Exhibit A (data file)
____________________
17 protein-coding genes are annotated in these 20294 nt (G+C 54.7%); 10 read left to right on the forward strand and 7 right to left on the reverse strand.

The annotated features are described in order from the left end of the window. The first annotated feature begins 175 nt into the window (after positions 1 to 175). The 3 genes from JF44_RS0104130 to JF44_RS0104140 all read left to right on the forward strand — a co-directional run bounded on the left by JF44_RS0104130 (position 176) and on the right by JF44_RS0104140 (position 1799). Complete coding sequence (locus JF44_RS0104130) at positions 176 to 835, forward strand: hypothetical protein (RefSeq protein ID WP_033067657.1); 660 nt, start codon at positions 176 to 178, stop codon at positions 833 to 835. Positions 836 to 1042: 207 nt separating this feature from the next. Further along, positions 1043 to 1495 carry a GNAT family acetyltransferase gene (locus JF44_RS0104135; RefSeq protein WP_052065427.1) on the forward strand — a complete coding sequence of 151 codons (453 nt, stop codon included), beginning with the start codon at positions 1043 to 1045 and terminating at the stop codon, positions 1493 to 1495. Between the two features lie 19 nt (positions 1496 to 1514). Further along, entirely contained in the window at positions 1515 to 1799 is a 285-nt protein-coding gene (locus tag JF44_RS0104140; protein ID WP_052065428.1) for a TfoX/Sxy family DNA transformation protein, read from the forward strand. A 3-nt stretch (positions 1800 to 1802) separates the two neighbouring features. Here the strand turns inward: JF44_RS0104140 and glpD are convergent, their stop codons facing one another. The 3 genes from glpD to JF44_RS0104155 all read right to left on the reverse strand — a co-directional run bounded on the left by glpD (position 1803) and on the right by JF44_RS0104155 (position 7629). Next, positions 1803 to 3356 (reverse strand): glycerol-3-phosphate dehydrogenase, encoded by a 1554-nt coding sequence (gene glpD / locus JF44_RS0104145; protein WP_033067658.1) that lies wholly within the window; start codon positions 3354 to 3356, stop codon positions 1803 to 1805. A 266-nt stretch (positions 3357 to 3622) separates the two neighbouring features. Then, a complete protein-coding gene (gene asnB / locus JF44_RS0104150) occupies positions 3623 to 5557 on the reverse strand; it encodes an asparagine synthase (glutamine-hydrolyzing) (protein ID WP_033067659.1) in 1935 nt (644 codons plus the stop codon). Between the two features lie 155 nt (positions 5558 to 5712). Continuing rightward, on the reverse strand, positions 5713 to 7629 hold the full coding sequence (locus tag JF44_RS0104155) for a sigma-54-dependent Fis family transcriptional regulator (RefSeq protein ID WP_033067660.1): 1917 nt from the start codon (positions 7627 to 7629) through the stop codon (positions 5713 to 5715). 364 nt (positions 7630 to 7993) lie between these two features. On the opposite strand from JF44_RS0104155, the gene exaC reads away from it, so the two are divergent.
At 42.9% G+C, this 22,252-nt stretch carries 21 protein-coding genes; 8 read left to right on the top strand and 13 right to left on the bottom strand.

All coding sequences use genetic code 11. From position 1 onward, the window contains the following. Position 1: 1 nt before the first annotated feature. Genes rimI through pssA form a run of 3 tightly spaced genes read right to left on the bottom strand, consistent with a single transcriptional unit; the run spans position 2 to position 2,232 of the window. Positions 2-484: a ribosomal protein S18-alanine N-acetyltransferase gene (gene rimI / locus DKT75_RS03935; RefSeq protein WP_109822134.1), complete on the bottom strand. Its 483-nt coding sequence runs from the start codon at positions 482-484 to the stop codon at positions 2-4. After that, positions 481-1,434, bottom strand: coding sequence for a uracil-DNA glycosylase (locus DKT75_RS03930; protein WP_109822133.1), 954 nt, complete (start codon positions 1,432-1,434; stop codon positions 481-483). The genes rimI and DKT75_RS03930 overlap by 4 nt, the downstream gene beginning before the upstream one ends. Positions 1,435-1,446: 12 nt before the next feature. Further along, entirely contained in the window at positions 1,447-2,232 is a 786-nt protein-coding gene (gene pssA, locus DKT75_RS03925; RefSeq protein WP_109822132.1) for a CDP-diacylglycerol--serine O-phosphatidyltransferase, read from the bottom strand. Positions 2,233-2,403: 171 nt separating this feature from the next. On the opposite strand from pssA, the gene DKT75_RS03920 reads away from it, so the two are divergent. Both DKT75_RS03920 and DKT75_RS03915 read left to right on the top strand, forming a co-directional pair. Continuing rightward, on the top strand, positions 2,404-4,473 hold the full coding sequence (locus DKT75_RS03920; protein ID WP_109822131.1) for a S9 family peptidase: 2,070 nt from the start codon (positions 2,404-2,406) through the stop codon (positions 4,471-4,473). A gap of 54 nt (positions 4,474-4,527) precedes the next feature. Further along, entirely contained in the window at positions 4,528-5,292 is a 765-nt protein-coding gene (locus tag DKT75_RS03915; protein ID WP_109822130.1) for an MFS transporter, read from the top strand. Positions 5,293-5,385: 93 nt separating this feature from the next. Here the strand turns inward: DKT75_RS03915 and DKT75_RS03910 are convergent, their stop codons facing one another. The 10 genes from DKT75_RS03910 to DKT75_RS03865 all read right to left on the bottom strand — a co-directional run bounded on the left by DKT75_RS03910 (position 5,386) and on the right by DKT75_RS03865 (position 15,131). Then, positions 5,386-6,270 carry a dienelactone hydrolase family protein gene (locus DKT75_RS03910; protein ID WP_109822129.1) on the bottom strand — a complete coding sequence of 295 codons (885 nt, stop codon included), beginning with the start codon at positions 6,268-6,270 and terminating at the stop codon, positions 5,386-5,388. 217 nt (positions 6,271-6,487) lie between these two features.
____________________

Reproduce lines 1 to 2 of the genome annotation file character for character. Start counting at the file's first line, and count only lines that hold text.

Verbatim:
17 protein-coding genes are annotated in these 20294 nt (G+C 54.7%); 10 read left to right on the forward strand and 7 right to left on the reverse strand.

The annotated features are described in order from the left end of the window. The first annotated feature begins 175 nt into the window (after positions 1 to 175). The 3 genes from JF44_RS0104130 to JF44_RS0104140 all read left to right on the forward strand — a co-directional run bounded on the left by JF44_RS0104130 (position 176) and on the right by JF44_RS0104140 (position 1799). Complete coding sequence (locus JF44_RS0104130) at positions 176 to 835, forward strand: hypothetical protein (RefSeq protein ID WP_033067657.1); 660 nt, start codon at positions 176 to 178, stop codon at positions 833 to 835. Positions 836 to 1042: 207 nt separating this feature from the next. Further along, positions 1043 to 1495 carry a GNAT family acetyltransferase gene (locus JF44_RS0104135; RefSeq protein WP_052065427.1) on the forward strand — a complete coding sequence of 151 codons (453 nt, stop codon included), beginning with the start codon at positions 1043 to 1045 and terminating at the stop codon, positions 1493 to 1495. Between the two features lie 19 nt (positions 1496 to 1514). Further along, entirely contained in the window at positions 1515 to 1799 is a 285-nt protein-coding gene (locus tag JF44_RS0104140; protein ID WP_052065428.1) for a TfoX/Sxy family DNA transformation protein, read from the forward strand. A 3-nt stretch (positions 1800 to 1802) separates the two neighbouring features. Here the strand turns inward: JF44_RS0104140 and glpD are convergent, their stop codons facing one another. The 3 genes from glpD to JF44_RS0104155 all read right to left on the reverse strand — a co-directional run bounded on the left by glpD (position 1803) and on the right by JF44_RS0104155 (position 7629). Next, positions 1803 to 3356 (reverse strand): glycerol-3-phosphate dehydrogenase, encoded by a 1554-nt coding sequence (gene glpD / locus JF44_RS0104145; protein WP_033067658.1) that lies wholly within the window; start codon positions 3354 to 3356, stop codon positions 1803 to 1805. A 266-nt stretch (positions 3357 to 3622) separates the two neighbouring features. Then, a complete protein-coding gene (gene asnB / locus JF44_RS0104150) occupies positions 3623 to 5557 on the reverse strand; it encodes an asparagine synthase (glutamine-hydrolyzing) (protein ID WP_033067659.1) in 1935 nt (644 codons plus the stop codon). Between the two features lie 155 nt (positions 5558 to 5712). Continuing rightward, on the reverse strand, positions 5713 to 7629 hold the full coding sequence (locus tag JF44_RS0104155) for a sigma-54-dependent Fis family transcriptional regulator (RefSeq protein ID WP_033067660.1): 1917 nt from the start codon (positions 7627 to 7629) through the stop codon (positions 5713 to 5715). 364 nt (positions 7630 to 7993) lie between these two features. On the opposite strand from JF44_RS0104155, the gene exaC reads away from it, so the two are divergent.